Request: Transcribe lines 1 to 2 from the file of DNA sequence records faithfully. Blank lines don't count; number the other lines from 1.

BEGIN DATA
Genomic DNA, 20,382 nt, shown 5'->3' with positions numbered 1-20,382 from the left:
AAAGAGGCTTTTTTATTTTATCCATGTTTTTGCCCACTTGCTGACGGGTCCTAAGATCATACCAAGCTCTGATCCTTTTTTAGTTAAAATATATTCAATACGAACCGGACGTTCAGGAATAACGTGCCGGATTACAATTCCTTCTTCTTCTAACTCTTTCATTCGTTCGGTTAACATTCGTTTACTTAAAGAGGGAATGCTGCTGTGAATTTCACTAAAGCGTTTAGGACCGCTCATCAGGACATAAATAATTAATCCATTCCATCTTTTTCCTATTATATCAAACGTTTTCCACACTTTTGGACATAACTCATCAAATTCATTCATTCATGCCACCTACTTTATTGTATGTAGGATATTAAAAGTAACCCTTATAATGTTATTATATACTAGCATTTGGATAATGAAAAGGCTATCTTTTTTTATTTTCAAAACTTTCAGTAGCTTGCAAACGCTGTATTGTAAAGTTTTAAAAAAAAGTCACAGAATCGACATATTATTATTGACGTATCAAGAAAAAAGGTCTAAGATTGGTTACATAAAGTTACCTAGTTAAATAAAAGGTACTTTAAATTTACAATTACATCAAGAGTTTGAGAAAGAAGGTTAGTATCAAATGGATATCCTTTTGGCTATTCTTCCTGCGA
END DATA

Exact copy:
Genomic DNA, 20,382 nt, shown 5'->3' with positions numbered 1-20,382 from the left:
AAAGAGGCTTTTTTATTTTATCCATGTTTTTGCCCACTTGCTGACGGGTCCTAAGATCATACCAAGCTCTGATCCTTTTTTAGTTAAAATATATTCAATACGAACCGGACGTTCAGGAATAACGTGCCGGATTACAATTCCTTCTTCTTCTAACTCTTTCATTCGTTCGGTTAACATTCGTTTACTTAAAGAGGGAATGCTGCTGTGAATTTCACTAAAGCGTTTAGGACCGCTCATCAGGACATAAATAATTAATCCATTCCATCTTTTTCCTATTATATCAAACGTTTTCCACACTTTTGGACATAACTCATCAAATTCATTCATTCATGCCACCTACTTTATTGTATGTAGGATATTAAAAGTAACCCTTATAATGTTATTATATACTAGCATTTGGATAATGAAAAGGCTATCTTTTTTTATTTTCAAAACTTTCAGTAGCTTGCAAACGCTGTATTGTAAAGTTTTAAAAAAAAGTCACAGAATCGACATATTATTATTGACGTATCAAGAAAAAAGGTCTAAGATTGGTTACATAAAGTTACCTAGTTAAATAAAAGGTACTTTAAATTTACAATTACATCAAGAGTTTGAGAAAGAAGGTTAGTATCAAATGGATATCCTTTTGGCTATTCTTCCTGCGA